Home Latest Travel News and Views from Asia Bangkok’s Don Mueang Airport to go international once more……

Bangkok’s Don Mueang Airport to go international once more……

by Tom Armstrong

one of Nok Air’s colourful planes

Bangkok’s Don Mueang airport is to re-open as an international facility from October 2012, causing potential delays to those holidaying in Thailandwho have already booked their trips. Following the opening of the city’s Suvarnabhumi Airport in 2006, Don Mueang became a purely domestic airport, with mostly low-cost carriers like Nok Air, Orient Thai and Solar Air enjoying the new sense of space.

Suvarnabhumi, for all its many strengths, has been beset by problems ever since it’s opening and has always divided opinion. For all the acclaim heaped on the airport’s modern design and services, it too has struggled to cope with the sheer volume of passengers that it was meant to solve, with Thailand holidays increasingly popular, whatever internal problems the country may have. Delays in processing passengers at immigration and a lack of availability in landing slots, caused mostly by an unusually high number of runway repairs have increased the bottle-neck effect throughout the airport. These problems were intensified when Don Mueang was closed due to flooding in 2011, which resulted in all low-cost carriers shifting operations to Suvarnabhumi. When Don Mueang re-opened, only Nok Air returned, meaning the Suvarnabhumi had even more resident carriers than before.

The question of what to do with Don Mueang has been something of a ‘political football’ for years in Thailand. As a huge expanse of land in an overcrowded city where real estate is the prime asset, many have felt that leaving this functioning airport used by a handful of planes a day was a complete waste. At the same time, there has been a lot of opinion voiced that a one-airport solution is the best way to handle Bangkok’s air traffic needs.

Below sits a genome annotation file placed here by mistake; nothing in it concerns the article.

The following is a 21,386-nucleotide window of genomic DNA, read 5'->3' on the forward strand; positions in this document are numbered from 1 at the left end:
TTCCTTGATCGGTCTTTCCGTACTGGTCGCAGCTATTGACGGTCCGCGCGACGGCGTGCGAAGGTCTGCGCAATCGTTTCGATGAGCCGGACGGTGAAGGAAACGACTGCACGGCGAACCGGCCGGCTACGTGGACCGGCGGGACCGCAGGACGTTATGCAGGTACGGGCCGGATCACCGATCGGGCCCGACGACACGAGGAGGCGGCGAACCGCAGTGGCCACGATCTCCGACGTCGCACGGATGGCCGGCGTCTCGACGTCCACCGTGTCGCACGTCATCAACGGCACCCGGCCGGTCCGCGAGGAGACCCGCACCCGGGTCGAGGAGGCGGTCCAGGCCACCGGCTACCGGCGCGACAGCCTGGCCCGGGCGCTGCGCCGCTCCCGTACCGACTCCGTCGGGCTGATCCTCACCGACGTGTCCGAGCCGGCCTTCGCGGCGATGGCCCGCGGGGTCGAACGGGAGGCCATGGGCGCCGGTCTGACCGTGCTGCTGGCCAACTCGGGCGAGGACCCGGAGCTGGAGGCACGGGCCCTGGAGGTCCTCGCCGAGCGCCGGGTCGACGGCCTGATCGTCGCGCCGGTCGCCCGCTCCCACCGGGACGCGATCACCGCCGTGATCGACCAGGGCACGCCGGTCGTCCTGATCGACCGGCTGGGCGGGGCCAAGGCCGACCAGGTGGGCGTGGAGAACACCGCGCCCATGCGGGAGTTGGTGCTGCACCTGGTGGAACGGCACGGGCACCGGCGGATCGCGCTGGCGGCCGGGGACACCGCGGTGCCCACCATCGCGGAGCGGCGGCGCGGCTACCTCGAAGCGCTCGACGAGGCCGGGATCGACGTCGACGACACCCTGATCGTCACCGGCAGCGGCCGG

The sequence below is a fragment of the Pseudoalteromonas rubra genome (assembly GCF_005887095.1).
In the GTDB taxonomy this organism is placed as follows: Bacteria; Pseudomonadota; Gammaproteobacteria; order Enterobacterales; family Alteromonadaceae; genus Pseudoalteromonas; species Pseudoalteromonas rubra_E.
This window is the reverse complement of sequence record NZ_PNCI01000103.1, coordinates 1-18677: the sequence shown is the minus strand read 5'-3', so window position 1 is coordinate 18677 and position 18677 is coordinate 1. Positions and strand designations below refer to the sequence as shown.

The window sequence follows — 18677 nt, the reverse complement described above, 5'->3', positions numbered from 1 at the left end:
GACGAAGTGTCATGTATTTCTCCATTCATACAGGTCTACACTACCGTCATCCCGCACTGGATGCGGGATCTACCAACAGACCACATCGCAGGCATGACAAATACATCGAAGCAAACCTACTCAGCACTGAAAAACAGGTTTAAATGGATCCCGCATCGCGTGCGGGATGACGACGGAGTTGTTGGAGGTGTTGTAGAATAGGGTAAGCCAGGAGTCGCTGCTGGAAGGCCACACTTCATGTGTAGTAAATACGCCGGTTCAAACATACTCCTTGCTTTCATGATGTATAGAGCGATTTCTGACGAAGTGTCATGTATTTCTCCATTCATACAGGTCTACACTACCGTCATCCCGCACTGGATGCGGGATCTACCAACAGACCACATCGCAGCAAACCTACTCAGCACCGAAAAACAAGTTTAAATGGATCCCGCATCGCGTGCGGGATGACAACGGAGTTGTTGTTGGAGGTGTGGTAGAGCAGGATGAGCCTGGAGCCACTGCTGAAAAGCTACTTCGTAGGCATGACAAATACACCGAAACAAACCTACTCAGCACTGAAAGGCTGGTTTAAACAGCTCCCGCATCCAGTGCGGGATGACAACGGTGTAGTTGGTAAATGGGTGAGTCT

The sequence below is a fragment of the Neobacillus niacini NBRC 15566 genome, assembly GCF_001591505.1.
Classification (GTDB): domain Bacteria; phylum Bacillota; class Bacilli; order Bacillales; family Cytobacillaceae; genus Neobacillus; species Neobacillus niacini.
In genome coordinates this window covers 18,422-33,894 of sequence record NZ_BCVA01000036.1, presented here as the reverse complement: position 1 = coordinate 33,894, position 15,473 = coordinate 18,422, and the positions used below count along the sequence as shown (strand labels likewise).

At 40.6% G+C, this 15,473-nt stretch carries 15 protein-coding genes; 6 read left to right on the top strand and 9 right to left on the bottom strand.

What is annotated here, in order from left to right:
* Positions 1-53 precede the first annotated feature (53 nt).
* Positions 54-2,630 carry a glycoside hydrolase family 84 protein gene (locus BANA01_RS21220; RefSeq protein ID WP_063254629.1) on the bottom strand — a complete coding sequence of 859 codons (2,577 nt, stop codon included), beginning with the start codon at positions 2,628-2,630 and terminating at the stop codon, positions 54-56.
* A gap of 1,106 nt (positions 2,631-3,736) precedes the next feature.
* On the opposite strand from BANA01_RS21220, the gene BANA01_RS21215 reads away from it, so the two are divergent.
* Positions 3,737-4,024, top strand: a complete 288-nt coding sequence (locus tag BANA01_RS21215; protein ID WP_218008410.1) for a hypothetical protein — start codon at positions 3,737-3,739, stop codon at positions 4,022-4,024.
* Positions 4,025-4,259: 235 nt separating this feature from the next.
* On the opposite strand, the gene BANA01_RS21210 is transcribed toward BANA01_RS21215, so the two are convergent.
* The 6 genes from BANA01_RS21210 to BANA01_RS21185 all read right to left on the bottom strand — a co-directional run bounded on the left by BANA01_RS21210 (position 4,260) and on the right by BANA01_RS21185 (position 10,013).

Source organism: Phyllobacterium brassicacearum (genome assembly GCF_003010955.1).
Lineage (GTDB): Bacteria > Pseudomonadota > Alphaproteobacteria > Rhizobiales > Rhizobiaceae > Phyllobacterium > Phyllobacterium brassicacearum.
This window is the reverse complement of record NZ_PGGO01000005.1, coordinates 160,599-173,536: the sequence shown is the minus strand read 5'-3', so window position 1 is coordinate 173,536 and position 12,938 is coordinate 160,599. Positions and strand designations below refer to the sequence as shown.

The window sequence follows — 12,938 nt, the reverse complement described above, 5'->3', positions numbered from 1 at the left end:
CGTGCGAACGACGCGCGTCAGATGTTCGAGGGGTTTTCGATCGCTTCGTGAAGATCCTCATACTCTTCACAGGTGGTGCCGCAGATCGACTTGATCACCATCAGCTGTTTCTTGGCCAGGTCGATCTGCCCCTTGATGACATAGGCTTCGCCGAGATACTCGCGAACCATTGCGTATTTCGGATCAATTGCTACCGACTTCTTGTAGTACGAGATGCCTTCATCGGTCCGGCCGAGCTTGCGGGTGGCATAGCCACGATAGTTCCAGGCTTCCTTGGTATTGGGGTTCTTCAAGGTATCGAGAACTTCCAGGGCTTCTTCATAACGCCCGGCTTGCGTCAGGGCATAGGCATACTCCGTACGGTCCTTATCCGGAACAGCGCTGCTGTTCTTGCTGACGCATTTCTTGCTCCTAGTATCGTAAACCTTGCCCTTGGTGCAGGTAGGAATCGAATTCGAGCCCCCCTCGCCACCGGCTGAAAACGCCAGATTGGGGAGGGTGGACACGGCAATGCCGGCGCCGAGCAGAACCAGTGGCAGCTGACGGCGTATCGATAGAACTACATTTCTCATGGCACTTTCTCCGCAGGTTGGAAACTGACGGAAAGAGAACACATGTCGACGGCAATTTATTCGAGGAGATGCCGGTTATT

Suvarnabhumi at it’s best

Allegations of corruption have always been at the forefront of these problems, with many assuming that Suvarnabhumi’s problems are not of design but of implementation. The airport skytrain link was only opened 2010, with lucrative limousine contracts handed out on a preferential basis, whilst the ongoing repair & staff problems are often explained by operational corner-cutting.

Rumours had been circulating of a plan to make Don Mueang and international airport for some time and its confirmation is not entirely unexpected. The big news is that Air Asia (the region’s largest low-cost carrier) will be shifting their operations to Don Mueang from October 2012. It was not clear if Bangkok Airways will also shift operations or remain at Suvarnabhumi.

The main issue with the two airport strategy is the lack of transport links. Bangkok’s road traffic needs no introduction and it was concerning that the re-opening of Don Mueang did not coincide with an announcement of a rail-link or alternative transport solution.

I personally am in favour of the move, despite the initial problems it might cause. I hope the change will enable more low cost international flights in the region, with Suvarnabhumi becoming the centre for long haul travel. The largest inconvenience will be for expats and Thais living throughout Thailand, who often use Air Asia and Bangkok Airways to connect to international flights in Bangkok. The shift should also strengthen Thai Airways, the country’s loss making national carrier, whose internal flights have suffered from the extra competition. However, with the way Air Asia have grown in just 10 years from leasing one plane to owning over 100, don’t bank against them slowly making Don Mueang another hub of their own, akin to their original base in Kuala Lumpur.

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